Another embodiment of the present invention provides a method of repairing holes in substrates, and a way to modify the local properties of a substrate. A hole repair method is illustrated in FIGS. 2 a-2 f. As shown in FIG. 2 a, the repair process begins with a substrate having a hole of known diameter. If the hole is not circular in cross-section or has an unknown or undesired diameter, it may be machined to create a hole equal to the diameter of the stirring tool used in FIG. 2 d. As shown in FIG. 2 b, if the hole is a through-hole, it may be necessary to apply a backing plate, e.g., composed of either the substrate material or the filler material. The backing plate serves as a base for the friction processing to follow, and may be inset into the lower surface of the substrate if desired. As shown in FIG. 2 c, a layer of loose powder is deposited into the hole, and subsequently stirred into the backing plate or the bottom of the hole, as shown in FIG. 2 d, with a stirring tool subsequently equal in diameter to that of the hole. FIG. 2 e illustrates the resultant layer of material added to the bottom of the hole. FIG. 2 f illustrates the deposition of more loose powder into the hole, which may be stirred as shown in FIG. 2 d. This process may be repeated until the hole is filled. As the depth of the fill approaches the top of the substrate, flash material may accumulate around the surface of the hole. Once the fill depth reaches the substrate surface, the flash material may be cut away leaving a smooth surface.
The hole-repair method may be used to modify the properties of a surface. A series of holes with any given depth may be drilled into a substrate and then re-filled, using the hole-repair method, with a material having the desired local properties, thereby selectively modifying the local properties of the substrate. With multiple stirring tools across the work volume, the processing time for an entire work piece may be reduced, and the ability to selectively vary the local microstructure may be readily accomplished.
Because material flexibility is possible using the present process, the desired alloys and material volume fractions are not always readily available in the rod stock form needed for the raw material. As such, an aspect of the present invention is to provide a friction stir stock fabrication method that uses powder as its raw material. This stock fabrication method provides the ability to produce cylindrical rods from a wide variety of materials and composites in various volume fractions. Further, in contrast to the cold spray coating method, this friction stir stock fabrication method is able to process high aspect ratio particles, such as those produced through cryomilling, which allows for the inexpensive construction of nanocrystalline rods for deposition by friction stir fabrication.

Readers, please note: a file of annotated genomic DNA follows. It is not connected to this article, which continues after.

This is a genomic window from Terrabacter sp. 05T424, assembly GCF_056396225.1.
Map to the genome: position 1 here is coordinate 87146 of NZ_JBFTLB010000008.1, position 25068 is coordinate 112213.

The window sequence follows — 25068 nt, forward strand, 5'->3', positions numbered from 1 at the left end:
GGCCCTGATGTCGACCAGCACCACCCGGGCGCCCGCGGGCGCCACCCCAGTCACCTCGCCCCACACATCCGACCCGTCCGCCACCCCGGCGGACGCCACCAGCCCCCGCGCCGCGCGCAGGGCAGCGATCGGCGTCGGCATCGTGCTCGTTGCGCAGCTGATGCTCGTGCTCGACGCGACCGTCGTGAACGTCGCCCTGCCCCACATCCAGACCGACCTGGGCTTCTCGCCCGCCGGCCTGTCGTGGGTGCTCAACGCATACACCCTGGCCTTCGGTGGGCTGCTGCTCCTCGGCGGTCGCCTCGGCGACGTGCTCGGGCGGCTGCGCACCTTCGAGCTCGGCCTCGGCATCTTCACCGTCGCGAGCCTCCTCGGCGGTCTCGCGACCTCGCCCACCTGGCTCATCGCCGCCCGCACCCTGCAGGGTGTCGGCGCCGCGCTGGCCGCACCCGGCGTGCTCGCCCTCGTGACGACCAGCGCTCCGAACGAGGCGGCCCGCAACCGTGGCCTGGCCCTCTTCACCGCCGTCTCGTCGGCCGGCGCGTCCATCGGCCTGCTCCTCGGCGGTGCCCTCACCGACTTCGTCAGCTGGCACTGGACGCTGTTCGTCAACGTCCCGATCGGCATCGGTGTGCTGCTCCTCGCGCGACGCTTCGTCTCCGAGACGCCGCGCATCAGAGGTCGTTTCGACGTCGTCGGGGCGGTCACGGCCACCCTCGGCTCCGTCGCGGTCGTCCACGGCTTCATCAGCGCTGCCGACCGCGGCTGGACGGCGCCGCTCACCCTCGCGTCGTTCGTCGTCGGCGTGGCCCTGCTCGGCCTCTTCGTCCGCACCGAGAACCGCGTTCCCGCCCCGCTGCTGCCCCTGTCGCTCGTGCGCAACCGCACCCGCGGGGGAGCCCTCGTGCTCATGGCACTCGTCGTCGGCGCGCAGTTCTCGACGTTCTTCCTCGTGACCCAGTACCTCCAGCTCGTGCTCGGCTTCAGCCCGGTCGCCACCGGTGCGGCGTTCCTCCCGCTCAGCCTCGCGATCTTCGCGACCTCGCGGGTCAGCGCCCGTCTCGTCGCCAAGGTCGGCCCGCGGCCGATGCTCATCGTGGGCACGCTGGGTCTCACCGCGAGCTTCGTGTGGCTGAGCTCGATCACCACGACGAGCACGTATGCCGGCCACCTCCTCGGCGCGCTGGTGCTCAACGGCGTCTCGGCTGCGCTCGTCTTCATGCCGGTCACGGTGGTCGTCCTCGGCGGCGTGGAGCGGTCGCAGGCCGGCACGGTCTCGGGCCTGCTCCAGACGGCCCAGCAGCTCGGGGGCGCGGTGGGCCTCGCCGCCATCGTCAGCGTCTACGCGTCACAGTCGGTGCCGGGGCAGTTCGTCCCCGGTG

A variation of the hole filling method may be used for production of rod stock to supply the solid-state friction deposition process described above. Because the hole filling method utilizes powder as its raw material, limitless material and volume fraction flexibility exists for production of rods and cylinders by this method. For example, the composition of the rod stock may be graded along its length, in which case coatings made from the rod during the FSF process may have different compositions and properties which vary gradually from one area of the coating to another, e.g., one area of the FSF coating may have relatively high hardness while another area may have relatively high corrosion resistance. To deposit advanced materials such as nanocrystalline aluminum and/or aluminum MMCs using FSF, rod stock of these materials with predictable and repeatable volume fractions is desired. As these advanced materials are not commercially available in rod form, the present low-pressure high-shear powder compaction (LPHSPC) process, as shown in FIGS. 3 a-3 d, may be used to provide rods of coating materials for the FSF process.
In one embodiment, LPHSPC may be accomplished by manually depositing approximately 0.25 g of powder into a cylindrical cavity, as schematically shown in FIG. 3 a, and then manually applying a downward compaction force with a spinning cylindrical tool, as shown in FIG. 3 b. As shown in FIGS. 3 c and 3 d, the powder deposition and spinning steps are repeated. The downward pressure and shear from the spinning tool compact the powder and adhere it to the previous layer. Fully dense sections of, e.g., ⅜ and ½-inch diameter, rods may be fabricated from microcrystalline and nanocrystalline aluminum powders using the manual method. However, rods of significant length may be fabricated by automated methods for use as feed stock for FSF systems. Thus, constructing an automated low-pressure high-shear powder compaction unit may be desirable.